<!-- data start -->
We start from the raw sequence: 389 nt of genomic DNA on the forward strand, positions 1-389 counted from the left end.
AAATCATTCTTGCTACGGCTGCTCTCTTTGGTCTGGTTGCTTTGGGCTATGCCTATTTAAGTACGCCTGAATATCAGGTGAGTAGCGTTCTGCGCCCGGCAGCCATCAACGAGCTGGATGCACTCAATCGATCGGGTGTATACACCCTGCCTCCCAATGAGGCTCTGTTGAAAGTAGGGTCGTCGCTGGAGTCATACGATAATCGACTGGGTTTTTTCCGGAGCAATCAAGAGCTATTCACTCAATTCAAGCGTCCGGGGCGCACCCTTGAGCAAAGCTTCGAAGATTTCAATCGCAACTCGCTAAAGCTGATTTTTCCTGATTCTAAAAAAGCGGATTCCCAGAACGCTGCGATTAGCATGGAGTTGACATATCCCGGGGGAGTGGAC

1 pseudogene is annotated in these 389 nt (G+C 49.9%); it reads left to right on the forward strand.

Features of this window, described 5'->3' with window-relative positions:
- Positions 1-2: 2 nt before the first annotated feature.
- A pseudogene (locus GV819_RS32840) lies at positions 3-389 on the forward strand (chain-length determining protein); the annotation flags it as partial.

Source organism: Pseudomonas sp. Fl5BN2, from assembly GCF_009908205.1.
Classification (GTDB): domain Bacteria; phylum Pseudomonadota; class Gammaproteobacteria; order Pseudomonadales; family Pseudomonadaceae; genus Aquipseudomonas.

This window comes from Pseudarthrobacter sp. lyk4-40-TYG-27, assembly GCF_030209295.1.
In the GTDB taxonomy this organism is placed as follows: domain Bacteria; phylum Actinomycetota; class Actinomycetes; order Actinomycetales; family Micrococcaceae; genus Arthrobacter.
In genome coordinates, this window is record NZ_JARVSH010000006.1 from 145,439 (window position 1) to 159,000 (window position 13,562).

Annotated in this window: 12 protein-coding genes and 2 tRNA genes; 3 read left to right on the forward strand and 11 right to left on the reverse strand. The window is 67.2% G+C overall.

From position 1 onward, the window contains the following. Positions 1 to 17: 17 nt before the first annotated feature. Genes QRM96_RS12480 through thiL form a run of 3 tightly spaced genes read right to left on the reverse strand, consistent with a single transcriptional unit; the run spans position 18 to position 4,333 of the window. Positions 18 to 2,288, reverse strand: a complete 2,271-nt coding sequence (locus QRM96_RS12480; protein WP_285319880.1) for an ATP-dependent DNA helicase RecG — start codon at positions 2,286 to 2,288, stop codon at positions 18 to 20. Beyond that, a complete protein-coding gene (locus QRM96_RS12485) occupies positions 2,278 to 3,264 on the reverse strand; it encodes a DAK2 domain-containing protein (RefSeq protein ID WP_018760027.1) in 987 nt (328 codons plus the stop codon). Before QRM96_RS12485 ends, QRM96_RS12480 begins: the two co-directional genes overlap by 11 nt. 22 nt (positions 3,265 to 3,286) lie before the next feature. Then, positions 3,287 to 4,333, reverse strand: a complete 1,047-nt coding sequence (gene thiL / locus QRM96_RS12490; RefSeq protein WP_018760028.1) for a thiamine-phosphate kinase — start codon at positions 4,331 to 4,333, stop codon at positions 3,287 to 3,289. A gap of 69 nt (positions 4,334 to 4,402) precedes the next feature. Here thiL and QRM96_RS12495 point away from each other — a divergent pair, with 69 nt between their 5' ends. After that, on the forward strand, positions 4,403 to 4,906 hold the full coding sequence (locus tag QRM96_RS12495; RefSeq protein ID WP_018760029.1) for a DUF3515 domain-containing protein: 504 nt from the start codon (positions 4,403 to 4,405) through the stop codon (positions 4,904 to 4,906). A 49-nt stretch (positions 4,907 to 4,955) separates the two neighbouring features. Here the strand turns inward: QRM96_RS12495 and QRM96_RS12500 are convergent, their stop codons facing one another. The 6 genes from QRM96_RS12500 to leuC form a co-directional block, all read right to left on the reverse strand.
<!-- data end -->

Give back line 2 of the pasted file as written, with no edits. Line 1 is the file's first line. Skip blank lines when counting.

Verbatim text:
AAATCATTCTTGCTACGGCTGCTCTCTTTGGTCTGGTTGCTTTGGGCTATGCCTATTTAAGTACGCCTGAATATCAGGTGAGTAGCGTTCTGCGCCCGGCAGCCATCAACGAGCTGGATGCACTCAATCGATCGGGTGTATACACCCTGCCTCCCAATGAGGCTCTGTTGAAAGTAGGGTCGTCGCTGGAGTCATACGATAATCGACTGGGTTTTTTCCGGAGCAATCAAGAGCTATTCACTCAATTCAAGCGTCCGGGGCGCACCCTTGAGCAAAGCTTCGAAGATTTCAATCGCAACTCGCTAAAGCTGATTTTTCCTGATTCTAAAAAAGCGGATTCCCAGAACGCTGCGATTAGCATGGAGTTGACATATCCCGGGGGAGTGGAC